The Big Think Creationism debate
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20-08-2013, 12:39 AM
RE: The Big Think Creationism debate
What I really hate is when a creationist says, "we should teach the controversy and let the student decide.".

It's a backdoor to further indoctrination.


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Wind's in the east, a mist coming in
Like something is brewing and about to begin
Can't put my finger on what lies in store
but I feel what's to happen has happened before...


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20-08-2013, 03:39 AM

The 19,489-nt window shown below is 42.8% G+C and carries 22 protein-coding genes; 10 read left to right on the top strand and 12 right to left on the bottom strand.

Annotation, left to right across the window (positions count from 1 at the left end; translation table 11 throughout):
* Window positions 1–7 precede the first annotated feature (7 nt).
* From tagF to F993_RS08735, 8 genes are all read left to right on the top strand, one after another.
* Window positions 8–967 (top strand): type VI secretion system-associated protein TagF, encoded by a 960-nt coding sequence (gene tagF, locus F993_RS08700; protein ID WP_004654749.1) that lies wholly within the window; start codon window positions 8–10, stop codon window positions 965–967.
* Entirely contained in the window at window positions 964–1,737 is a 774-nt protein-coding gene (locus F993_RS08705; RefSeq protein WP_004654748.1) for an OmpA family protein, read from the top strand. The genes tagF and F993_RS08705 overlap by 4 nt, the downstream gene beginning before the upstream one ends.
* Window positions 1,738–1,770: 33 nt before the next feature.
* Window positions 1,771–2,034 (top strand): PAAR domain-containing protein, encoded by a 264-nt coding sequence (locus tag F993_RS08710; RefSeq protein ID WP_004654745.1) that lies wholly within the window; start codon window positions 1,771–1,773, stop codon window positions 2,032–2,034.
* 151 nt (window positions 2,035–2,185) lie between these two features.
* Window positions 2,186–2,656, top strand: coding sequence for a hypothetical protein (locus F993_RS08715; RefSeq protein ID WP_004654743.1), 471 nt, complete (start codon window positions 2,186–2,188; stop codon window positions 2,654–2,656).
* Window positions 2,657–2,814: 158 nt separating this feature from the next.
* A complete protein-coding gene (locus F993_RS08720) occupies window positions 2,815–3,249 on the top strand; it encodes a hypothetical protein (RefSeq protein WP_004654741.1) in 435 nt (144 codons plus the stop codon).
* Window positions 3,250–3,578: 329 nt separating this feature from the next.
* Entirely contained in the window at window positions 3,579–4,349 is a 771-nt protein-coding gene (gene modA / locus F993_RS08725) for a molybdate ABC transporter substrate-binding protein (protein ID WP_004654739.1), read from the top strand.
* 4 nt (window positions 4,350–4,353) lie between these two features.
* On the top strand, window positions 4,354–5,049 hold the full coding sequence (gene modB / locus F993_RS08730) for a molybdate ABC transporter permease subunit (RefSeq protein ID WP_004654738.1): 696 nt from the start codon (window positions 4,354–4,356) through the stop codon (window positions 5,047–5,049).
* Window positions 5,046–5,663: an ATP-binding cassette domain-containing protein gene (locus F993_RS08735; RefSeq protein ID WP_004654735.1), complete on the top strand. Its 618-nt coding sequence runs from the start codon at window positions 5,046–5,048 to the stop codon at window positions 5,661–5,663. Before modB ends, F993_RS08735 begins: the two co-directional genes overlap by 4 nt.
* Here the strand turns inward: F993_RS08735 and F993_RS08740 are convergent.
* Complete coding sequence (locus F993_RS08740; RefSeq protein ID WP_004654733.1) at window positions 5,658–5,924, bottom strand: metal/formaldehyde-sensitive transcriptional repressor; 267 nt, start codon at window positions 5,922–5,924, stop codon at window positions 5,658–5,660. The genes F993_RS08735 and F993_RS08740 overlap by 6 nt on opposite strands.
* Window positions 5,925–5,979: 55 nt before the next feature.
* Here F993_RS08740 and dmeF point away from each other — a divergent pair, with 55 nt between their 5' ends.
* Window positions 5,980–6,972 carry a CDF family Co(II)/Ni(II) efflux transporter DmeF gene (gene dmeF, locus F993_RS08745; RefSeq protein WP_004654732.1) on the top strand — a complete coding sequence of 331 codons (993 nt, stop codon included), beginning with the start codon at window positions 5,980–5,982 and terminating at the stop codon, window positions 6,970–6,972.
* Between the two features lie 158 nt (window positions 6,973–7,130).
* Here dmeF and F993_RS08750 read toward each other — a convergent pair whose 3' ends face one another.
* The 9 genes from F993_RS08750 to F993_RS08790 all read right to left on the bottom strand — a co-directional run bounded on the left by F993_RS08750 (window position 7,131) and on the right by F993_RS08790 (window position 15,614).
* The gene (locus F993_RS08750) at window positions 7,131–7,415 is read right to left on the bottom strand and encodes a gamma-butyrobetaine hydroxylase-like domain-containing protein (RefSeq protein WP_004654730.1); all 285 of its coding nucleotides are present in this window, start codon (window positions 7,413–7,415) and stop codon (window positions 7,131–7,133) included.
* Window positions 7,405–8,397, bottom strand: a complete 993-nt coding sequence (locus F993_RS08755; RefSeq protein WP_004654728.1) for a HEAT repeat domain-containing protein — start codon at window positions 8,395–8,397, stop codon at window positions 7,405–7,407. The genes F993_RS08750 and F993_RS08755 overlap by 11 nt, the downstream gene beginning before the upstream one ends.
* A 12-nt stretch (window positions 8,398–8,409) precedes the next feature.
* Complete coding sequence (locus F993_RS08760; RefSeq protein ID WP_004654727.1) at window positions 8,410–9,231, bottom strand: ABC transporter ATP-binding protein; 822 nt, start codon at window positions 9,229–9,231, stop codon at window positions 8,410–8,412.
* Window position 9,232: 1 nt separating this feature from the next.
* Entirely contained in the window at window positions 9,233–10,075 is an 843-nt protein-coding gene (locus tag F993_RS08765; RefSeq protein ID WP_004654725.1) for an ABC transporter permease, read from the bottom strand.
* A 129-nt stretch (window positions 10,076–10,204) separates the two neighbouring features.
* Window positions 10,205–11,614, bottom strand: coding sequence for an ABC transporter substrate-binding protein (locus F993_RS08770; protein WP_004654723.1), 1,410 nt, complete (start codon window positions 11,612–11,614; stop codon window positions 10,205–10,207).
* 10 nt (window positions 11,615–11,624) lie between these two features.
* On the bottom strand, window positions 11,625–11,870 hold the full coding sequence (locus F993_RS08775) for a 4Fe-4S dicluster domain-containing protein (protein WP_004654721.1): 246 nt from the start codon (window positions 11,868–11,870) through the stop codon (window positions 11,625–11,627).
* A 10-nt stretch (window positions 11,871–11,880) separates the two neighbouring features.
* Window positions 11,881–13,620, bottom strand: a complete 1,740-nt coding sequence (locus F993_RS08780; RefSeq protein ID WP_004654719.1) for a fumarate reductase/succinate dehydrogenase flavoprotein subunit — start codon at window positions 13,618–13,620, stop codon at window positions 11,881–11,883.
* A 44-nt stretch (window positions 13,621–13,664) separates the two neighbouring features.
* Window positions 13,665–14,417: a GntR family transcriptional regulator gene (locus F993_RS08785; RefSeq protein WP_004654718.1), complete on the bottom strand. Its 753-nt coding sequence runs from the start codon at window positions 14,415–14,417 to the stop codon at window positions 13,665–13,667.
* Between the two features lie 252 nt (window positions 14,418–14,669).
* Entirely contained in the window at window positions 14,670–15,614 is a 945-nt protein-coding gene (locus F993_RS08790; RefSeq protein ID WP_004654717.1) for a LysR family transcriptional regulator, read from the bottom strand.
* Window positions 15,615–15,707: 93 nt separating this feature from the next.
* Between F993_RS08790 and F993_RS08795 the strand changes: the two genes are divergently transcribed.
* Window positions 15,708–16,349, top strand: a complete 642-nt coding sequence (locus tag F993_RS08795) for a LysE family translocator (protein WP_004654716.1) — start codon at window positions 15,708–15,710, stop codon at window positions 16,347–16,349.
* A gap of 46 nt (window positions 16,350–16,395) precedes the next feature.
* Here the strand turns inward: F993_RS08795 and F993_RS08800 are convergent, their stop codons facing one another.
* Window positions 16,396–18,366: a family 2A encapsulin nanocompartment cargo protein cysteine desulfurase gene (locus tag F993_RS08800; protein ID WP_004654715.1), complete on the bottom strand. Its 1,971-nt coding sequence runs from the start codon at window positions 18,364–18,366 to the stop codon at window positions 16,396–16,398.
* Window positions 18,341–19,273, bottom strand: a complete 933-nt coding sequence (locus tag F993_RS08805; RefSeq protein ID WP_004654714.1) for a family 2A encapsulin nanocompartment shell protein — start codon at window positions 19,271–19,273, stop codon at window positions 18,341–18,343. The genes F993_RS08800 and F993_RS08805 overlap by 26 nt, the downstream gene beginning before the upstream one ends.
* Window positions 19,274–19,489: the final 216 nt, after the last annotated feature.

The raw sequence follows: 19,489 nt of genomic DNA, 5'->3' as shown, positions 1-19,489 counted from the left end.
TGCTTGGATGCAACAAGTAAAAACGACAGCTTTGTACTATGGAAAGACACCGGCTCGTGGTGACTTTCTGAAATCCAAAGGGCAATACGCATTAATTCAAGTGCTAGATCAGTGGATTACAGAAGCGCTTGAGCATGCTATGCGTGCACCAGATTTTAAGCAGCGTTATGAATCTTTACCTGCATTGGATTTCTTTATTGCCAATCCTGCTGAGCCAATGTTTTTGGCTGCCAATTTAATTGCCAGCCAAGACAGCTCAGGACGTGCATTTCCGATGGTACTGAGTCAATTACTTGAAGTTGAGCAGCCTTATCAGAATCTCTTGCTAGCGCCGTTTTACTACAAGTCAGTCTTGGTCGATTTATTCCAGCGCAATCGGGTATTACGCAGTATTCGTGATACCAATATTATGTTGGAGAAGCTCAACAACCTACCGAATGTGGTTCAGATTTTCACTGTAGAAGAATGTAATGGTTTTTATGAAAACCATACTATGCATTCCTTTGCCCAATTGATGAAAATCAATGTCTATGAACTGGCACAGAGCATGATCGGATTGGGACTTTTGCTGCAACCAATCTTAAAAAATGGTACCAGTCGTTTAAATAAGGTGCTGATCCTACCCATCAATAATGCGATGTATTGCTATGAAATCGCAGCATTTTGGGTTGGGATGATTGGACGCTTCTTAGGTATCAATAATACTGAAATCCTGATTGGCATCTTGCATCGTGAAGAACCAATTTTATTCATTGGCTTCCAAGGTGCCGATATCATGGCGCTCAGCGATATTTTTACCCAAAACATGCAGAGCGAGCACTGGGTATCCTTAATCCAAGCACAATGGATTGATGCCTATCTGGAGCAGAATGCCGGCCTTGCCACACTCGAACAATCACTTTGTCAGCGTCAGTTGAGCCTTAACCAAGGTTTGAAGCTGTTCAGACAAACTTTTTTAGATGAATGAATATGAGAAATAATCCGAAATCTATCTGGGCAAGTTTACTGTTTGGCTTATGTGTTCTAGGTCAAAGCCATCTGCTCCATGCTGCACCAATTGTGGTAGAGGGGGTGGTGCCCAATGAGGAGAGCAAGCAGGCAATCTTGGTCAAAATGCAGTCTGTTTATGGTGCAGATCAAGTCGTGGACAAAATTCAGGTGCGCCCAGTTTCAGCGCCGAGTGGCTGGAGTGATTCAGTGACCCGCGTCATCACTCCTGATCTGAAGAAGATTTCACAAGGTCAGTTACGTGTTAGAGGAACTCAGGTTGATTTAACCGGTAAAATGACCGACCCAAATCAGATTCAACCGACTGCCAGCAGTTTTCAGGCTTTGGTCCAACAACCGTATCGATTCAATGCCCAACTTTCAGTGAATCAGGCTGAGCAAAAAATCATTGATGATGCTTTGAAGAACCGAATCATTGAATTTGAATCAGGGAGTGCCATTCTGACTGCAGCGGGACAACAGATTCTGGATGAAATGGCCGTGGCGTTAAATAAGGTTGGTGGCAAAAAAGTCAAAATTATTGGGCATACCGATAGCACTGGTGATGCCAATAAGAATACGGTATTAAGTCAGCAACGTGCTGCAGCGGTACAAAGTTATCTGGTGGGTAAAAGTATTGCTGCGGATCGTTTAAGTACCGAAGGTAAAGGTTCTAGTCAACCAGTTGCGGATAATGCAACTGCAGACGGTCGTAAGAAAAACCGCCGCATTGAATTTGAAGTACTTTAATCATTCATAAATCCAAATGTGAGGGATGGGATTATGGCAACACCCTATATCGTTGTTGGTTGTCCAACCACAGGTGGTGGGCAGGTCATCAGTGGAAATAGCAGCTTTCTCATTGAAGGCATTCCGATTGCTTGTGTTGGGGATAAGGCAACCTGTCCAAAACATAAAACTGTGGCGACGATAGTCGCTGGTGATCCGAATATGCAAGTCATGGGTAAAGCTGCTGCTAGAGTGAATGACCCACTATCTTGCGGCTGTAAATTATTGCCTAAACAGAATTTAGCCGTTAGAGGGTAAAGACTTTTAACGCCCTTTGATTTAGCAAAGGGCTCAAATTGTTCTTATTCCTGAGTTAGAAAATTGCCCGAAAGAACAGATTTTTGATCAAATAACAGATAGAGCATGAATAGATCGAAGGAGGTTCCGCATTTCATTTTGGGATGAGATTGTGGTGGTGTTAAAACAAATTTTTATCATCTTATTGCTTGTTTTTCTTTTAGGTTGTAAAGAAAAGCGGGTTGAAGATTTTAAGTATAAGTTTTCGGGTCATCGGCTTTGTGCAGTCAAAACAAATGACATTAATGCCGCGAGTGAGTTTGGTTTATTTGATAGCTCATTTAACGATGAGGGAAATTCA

RE: The Big Think Creationism debate
I've been reading up on evolution lately and that has lead me to discover this whole ID/Creationism thing. It is quite astounding that there are people that believe that the Universe is less than 10,000 years old.

But they believe it and they have been convinced, so there is no point in ridiculing them. Trying to understand why they believe as they do is quite interesting too.

From what I have read they feel the world is less moral today, rife with swearing, prostitution, pornography, etc.
So somehow they blame this all on evolution.

Well, the "somehow" is also interesting to understand. From what I have read there is a very strong movement, and some key players. They are word smithing and playing a very intelligent PR and political strategy. Possibly born from the "Wedge".